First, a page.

And guess what, it worked. Ok it did take time but the scare tactics worked. I now have regular customers coming into the shop and ordering 100, 200, 300 + prints from phones and memory cards. They also buy albums to store the prints.

    And it has a good knock on effect for my film processing. We now get "Oh you still develop film? I have a few at home in the drawer, I must get them developed"

    I even had a few digital customers go back to film because they liked film but thought it was dead.

    I now sell lots of second hand 35mm film cameras and usually to people in their early 20's.

    So what I'm really trying to say is that photo retail can survive but a lot of effort is needed from the retailer. There is a market out there, you just need to find your niche.
    Good on you for being a good and gutsy small-business man.

    Herein lies the lesson for Kodak. If they hadn't abandoned marketing and advertising of film, they might never have had to go into bankruptcy during their transition to... to... to umm... whatever it is they are trying to become.
    A politician is a man who will double cross that bridge when he comes to it.

    Oscar Levant

  5. #15

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    No one should mourn the loss of Ritz. In my area, they were dirtbag borderline criminals who had no clue and deserved to go down. Idiotic people working the store, pushing their junk quantanray (sp?) garbage lenses and other overpriced trinkets. At one point they had a good analog-based minilab, but it was overpriced, then they screwed the pooch by replacing it with some craptacular digital-based minilab, and their prints looked like shite. good riddance to those tossers.

  6. #16

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    Quote Originally Posted by EdSawyer View Post
    No one should mourn the loss of Ritz. In my area, they were dirtbag borderline criminals who had no clue and deserved to go down. Idiotic people working the store, pushing their junk quantanray (sp?) garbage lenses and other overpriced trinkets. At one point they had a good analog-based minilab, but it was overpriced, then they screwed the pooch by replacing it with some craptacular digital-based minilab, and their prints looked like shite. good riddance to those tossers.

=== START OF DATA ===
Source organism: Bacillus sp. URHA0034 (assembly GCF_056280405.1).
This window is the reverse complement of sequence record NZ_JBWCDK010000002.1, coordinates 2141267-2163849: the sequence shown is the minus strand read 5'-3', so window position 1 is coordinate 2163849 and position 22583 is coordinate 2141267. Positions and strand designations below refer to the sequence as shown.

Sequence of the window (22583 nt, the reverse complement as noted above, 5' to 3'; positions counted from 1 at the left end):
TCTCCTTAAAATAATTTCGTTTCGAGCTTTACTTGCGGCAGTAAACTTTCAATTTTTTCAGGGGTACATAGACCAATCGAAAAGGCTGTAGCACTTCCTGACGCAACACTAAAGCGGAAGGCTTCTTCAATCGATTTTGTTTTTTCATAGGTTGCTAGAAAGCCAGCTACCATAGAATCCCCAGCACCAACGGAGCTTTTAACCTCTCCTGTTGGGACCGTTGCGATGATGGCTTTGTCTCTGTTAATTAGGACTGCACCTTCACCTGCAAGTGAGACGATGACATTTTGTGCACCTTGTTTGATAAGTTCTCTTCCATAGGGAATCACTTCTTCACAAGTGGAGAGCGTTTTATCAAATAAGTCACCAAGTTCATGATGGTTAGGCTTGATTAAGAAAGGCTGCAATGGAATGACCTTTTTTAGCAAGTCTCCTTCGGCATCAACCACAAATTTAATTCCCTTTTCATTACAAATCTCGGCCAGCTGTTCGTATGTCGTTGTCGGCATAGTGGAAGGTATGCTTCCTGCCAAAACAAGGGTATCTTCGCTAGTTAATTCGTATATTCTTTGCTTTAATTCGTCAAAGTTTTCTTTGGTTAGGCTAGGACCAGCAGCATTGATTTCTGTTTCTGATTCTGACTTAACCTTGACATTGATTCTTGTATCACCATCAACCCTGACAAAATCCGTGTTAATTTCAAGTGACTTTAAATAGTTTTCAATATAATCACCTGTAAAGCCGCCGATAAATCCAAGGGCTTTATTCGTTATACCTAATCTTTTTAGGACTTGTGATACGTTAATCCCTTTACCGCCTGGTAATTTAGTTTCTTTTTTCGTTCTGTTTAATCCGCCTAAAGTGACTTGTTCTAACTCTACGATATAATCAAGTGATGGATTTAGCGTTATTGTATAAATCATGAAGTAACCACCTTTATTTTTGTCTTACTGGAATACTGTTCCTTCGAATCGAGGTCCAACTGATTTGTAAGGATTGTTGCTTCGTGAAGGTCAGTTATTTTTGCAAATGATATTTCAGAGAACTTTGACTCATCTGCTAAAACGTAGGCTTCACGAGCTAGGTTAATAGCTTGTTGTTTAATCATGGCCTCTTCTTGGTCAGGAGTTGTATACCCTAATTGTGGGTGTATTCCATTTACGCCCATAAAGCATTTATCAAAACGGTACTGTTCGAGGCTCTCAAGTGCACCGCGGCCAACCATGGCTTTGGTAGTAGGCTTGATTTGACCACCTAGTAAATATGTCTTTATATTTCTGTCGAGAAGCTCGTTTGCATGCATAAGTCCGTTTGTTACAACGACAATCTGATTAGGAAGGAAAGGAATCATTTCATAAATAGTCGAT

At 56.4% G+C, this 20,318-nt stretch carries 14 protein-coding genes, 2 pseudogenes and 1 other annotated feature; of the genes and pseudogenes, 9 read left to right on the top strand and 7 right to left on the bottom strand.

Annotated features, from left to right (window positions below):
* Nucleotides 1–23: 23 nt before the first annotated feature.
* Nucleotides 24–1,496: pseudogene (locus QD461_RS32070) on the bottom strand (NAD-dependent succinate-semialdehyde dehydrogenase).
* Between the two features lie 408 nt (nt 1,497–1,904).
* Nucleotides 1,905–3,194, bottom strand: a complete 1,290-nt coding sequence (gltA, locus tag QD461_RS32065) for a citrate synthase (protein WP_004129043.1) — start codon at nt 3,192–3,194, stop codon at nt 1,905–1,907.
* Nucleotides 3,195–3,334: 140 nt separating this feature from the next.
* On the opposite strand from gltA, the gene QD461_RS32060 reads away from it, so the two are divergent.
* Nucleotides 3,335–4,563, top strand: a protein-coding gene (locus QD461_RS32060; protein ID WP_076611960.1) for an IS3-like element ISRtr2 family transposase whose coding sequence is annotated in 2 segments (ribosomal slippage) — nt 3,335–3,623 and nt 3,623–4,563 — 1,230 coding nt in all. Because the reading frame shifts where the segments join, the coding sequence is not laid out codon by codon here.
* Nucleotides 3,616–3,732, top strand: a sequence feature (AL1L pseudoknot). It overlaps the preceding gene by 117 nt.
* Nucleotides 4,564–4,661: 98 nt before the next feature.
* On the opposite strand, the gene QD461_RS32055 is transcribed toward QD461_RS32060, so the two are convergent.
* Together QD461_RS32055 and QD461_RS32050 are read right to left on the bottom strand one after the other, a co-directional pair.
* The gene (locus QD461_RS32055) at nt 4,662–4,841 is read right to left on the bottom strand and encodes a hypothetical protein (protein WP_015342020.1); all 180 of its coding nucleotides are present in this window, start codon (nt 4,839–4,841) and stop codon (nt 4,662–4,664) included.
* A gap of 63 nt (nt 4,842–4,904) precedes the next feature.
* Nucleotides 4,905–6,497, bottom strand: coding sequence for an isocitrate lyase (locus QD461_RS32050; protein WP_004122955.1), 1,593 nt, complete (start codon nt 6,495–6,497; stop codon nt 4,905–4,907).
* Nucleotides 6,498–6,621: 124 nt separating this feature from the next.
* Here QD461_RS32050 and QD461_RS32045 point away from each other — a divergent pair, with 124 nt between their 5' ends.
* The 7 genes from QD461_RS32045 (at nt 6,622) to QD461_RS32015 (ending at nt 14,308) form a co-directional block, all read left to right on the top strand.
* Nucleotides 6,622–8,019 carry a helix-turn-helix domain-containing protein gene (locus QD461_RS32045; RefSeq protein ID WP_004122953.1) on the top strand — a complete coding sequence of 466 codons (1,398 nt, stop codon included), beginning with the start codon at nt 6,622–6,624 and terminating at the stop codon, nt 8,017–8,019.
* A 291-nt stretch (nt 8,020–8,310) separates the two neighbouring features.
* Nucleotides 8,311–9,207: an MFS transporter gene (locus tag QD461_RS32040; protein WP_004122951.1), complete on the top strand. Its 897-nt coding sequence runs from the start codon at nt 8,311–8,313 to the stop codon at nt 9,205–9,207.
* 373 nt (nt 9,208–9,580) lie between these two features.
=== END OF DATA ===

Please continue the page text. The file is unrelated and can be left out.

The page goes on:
Well, using a different wording, I would share the same experience. Last time I went to a Ritz store (2-3 weeks ago), I found the store quiet, very quiet and empty, very empty. I was not aware of their financial situation but it felt like they went down the drain...

    I would not comment on their strategy (it is always easy to comment afterward) but I fully agree with the fact that quality and honest work are the way to keep customers. I remember years ago when I was shooting color negatives for the family, I chose the photo store because of the quality of the prints, not because they were close from home or the cheapest.

    Take care.

  7. #17
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    I have worked in a photolab for 14 years now and have seen many changes in our business. Its in a retail outlet, so the store helps us stay open. We still develop film (at a high cost) for the customer, but the bulk of the lab business is printing from digital prints. Here in Canada we do a lot of business printing orders compared to the US that does a fraction of our numbers. This has helped us stay open. Where in the USA you may print off low numbers of digital pictures per order, here in Canada we can at times do 10 times that much. We don't do much film at all these days, but still offer developing. We get more business from low end camera sales then photo developing. And we also do photogifts now which add to the sales. I don't know how many more years we have to stay open strictly as we are today, but I'm expecting at some point we'll shutter the Photolab business. And I'll be out looking for a new job. I keep my options open on that, but not planning on leaving just yet- unless a job comes available that I have interest in.

    I shoot both digital and film today. I find film extremely expensive to develop compared to digital, so I use it for mainly important shoots or stuff I want slides or B&W for. I don't shoot C-41 anymore unless its 120 format.
    Last edited by braxus; 10-01-2012 at 06:37 PM. Click to view previous post history.

  8. #18
    Thomas Bertilsson's Avatar
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    'Smart' consumers rejoice. They don't have to pay for film, film processing, and prints anymore. They've been trained by media to believe this is a good thing. At first glance, it might seem that way - less cost once the initial investment was done to buy the camera. Many probably think they will 'print the good ones later', because they don't have to print them to see them anymore. So they take the inexpensive way out.